From “Ragtime” to Riches: Warner Theatre Musical Explores American Dream

When Director Sharon Wilcox introduced Ragtime: The Musical on opening night last Saturday on the Warner Theatre main stage in Torrington, she told the audience we were not going to like everything we were about to see.

That was true. But it turns out the heavy moments you don’t want to see in the musical are the most crucial in the gravity of the show and portrayal of history.

In a Love Actually sort of plot structure, the show weaves back and forth between different story lines that, while separate, intertwine in the greater context. Stories like that can be tricky because the story splits off into several subplots that overlap instead of having one linear storyline, so it was sometimes hard to follow. A lot of the story is advanced by the text, so you need to be a good listener to get the most out of Ragtime. But in a show about the American Dream, it was important to have the story told from different characters, not just one protagonist.

A show is only as strong as its ensemble. With a cast of 66, Ragtime not only had strength in numbers, but strength in intricacies, ensemble energy and precision that breathed depth and detail into the community of 20th Century New York City. It’s up to the ensemble to portray an urban melting pot that has to overcome prejudice and injustice brewing that burn bridges between members of three groups represented – the often uptight and guarded white upper class, the soulful and spirited black and ethnic population and the newly arrived immigrant dreamers striving to survive in a new, promising world.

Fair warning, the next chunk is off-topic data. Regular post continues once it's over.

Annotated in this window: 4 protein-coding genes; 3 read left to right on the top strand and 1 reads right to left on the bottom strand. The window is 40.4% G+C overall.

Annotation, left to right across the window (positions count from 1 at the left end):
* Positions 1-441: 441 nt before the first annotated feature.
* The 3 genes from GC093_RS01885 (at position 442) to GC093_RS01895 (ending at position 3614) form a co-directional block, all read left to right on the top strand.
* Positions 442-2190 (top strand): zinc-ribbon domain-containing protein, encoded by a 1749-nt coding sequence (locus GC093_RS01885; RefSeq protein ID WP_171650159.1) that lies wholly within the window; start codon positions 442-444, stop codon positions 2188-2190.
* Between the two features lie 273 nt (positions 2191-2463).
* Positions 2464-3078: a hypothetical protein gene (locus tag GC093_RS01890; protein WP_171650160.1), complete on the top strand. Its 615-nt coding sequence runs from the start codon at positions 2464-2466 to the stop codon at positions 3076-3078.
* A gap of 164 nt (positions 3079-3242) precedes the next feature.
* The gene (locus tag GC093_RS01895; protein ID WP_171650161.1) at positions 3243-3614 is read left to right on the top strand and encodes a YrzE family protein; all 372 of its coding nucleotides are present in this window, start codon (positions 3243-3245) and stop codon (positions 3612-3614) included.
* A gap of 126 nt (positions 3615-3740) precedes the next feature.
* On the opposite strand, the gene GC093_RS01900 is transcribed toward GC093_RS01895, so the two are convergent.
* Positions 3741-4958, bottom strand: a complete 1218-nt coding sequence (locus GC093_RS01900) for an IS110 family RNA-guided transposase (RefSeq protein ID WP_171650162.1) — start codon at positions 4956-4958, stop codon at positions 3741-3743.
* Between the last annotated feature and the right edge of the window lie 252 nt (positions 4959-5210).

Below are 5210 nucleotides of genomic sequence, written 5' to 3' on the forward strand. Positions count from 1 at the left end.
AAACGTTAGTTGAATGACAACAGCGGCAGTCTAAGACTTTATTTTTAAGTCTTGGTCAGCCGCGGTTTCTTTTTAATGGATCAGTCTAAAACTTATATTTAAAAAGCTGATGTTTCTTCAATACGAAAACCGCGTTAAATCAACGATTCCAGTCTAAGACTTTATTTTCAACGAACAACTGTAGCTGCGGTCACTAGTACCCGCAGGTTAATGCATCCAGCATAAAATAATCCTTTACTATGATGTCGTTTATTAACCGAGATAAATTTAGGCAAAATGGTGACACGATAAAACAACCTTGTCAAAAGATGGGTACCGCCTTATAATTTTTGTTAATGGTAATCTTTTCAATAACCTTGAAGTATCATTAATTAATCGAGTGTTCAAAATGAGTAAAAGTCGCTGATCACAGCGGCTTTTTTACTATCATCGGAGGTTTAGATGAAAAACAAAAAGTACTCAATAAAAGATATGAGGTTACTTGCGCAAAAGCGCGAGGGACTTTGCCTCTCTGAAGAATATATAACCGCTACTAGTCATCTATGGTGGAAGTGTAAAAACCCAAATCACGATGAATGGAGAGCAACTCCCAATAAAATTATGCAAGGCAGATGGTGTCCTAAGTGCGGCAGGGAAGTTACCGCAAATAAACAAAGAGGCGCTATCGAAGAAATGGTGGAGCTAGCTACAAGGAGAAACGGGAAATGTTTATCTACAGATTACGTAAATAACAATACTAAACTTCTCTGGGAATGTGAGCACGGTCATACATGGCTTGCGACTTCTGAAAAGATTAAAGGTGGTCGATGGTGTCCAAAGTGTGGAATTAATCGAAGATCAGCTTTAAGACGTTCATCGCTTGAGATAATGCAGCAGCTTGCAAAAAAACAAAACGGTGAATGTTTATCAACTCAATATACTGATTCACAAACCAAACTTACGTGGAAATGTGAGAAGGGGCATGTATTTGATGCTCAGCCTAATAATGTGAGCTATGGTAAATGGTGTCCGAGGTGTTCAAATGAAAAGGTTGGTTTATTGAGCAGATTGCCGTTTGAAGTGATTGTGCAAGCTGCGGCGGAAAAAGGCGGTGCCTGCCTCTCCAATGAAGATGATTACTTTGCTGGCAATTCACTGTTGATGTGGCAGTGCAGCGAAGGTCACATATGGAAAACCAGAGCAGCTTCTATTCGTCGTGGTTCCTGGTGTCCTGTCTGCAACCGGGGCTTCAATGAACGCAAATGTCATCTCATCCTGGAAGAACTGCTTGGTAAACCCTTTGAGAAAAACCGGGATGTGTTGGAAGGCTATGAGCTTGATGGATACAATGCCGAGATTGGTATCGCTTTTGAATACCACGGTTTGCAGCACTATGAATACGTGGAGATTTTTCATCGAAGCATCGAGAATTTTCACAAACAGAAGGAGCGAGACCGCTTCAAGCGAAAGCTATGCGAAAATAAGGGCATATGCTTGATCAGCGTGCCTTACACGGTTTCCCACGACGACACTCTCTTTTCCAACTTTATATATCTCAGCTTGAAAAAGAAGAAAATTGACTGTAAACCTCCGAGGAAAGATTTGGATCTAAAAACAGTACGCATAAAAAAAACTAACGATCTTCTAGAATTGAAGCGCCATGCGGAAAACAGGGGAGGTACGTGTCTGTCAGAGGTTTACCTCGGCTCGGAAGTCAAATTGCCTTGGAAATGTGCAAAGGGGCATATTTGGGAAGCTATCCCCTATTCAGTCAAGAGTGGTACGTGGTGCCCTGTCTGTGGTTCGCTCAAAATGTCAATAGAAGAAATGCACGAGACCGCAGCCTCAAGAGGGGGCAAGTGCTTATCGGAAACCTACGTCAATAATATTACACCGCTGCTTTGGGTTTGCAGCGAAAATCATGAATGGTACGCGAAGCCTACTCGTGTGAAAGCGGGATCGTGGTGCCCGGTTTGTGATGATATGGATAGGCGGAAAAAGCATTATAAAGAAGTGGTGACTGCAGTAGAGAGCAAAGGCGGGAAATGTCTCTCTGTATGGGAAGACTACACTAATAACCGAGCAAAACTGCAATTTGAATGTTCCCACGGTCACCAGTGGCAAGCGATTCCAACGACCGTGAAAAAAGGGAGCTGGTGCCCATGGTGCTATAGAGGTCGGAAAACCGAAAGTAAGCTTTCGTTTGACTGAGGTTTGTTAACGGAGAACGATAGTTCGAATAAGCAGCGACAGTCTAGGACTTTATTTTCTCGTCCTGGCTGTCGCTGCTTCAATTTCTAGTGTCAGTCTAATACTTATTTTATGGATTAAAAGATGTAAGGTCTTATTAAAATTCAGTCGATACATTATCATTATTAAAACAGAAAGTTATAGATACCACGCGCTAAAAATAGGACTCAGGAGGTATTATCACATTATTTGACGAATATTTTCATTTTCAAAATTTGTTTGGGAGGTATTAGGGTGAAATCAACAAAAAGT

With limited action in terms of a consistent plot to follow, the show relied heavily on the music, under the direction of Dan Koch, and movement/dance, as choreographed by Sheila Waters Fucci, to propel the story. The Ragtime prologue, a musical theme that recurs throughout the show with syncopated, bouncy notes was one of the most memorable numbers. Movement and dancing were integral in giving each of the groups character and making the community believable. From the rigid but poised dance of the upper class to the fun, free-flowing motion of the exuberant urban, ethnic group, the dancing represented the societal barriers, union within social classes and each distinctive take on the American Dream and way of life.

Toward the beginning, Tateh (Dan Porri), a Jewish immigrant, brings his little girl (Kennedy Morris) to New York City on a boat as a an outwardly positive but inwardly lonely upperclass mother (Rebekah Derrick) says goodbye to her husband (Pat Spaulding) who sails away from America on yet another world tour in a symbolic number called “Journey On.” The two men have a shared moment as the two ships pass by each other, with Tateh asking why someone could possibly want to leave America and the father admiring the immigrant’s courage on the “rag ship” to start a new life in what is supposed to be a land where any dream can come true.